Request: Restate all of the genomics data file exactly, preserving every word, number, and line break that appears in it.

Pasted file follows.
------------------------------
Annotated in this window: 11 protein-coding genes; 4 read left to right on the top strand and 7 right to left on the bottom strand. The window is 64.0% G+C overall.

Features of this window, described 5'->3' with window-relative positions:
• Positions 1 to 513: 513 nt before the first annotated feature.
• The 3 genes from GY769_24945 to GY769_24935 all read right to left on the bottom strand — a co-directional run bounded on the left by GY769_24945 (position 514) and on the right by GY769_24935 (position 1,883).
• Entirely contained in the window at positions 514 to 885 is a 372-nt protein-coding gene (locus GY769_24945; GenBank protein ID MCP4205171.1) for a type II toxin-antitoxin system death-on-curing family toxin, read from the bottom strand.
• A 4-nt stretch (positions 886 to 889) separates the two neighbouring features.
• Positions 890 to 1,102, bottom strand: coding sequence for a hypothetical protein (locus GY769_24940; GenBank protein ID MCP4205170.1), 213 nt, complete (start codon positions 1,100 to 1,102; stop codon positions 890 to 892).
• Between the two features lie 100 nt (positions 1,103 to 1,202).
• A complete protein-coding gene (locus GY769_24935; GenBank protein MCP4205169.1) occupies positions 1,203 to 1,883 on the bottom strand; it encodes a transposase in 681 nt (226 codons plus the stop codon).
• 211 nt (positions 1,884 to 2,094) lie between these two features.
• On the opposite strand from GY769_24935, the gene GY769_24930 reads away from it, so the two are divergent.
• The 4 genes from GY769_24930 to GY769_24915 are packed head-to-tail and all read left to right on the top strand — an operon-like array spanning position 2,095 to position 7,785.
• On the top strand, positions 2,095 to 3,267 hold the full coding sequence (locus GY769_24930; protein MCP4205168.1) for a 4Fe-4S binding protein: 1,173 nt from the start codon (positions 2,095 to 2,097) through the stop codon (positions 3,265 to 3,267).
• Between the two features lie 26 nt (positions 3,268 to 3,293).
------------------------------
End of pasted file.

Annotated in this window: 11 protein-coding genes; 4 read left to right on the top strand and 7 right to left on the bottom strand. The window is 64.0% G+C overall.

Features of this window, described 5'->3' with window-relative positions:
• Positions 1 to 513: 513 nt before the first annotated feature.
• The 3 genes from GY769_24945 to GY769_24935 all read right to left on the bottom strand — a co-directional run bounded on the left by GY769_24945 (position 514) and on the right by GY769_24935 (position 1,883).
• Entirely contained in the window at positions 514 to 885 is a 372-nt protein-coding gene (locus GY769_24945; GenBank protein ID MCP4205171.1) for a type II toxin-antitoxin system death-on-curing family toxin, read from the bottom strand.
• A 4-nt stretch (positions 886 to 889) separates the two neighbouring features.
• Positions 890 to 1,102, bottom strand: coding sequence for a hypothetical protein (locus GY769_24940; GenBank protein ID MCP4205170.1), 213 nt, complete (start codon positions 1,100 to 1,102; stop codon positions 890 to 892).
• Between the two features lie 100 nt (positions 1,103 to 1,202).
• A complete protein-coding gene (locus GY769_24935; GenBank protein MCP4205169.1) occupies positions 1,203 to 1,883 on the bottom strand; it encodes a transposase in 681 nt (226 codons plus the stop codon).
• 211 nt (positions 1,884 to 2,094) lie between these two features.
• On the opposite strand from GY769_24935, the gene GY769_24930 reads away from it, so the two are divergent.
• The 4 genes from GY769_24930 to GY769_24915 are packed head-to-tail and all read left to right on the top strand — an operon-like array spanning position 2,095 to position 7,785.
• On the top strand, positions 2,095 to 3,267 hold the full coding sequence (locus GY769_24930; protein MCP4205168.1) for a 4Fe-4S binding protein: 1,173 nt from the start codon (positions 2,095 to 2,097) through the stop codon (positions 3,265 to 3,267).
• Between the two features lie 26 nt (positions 3,268 to 3,293).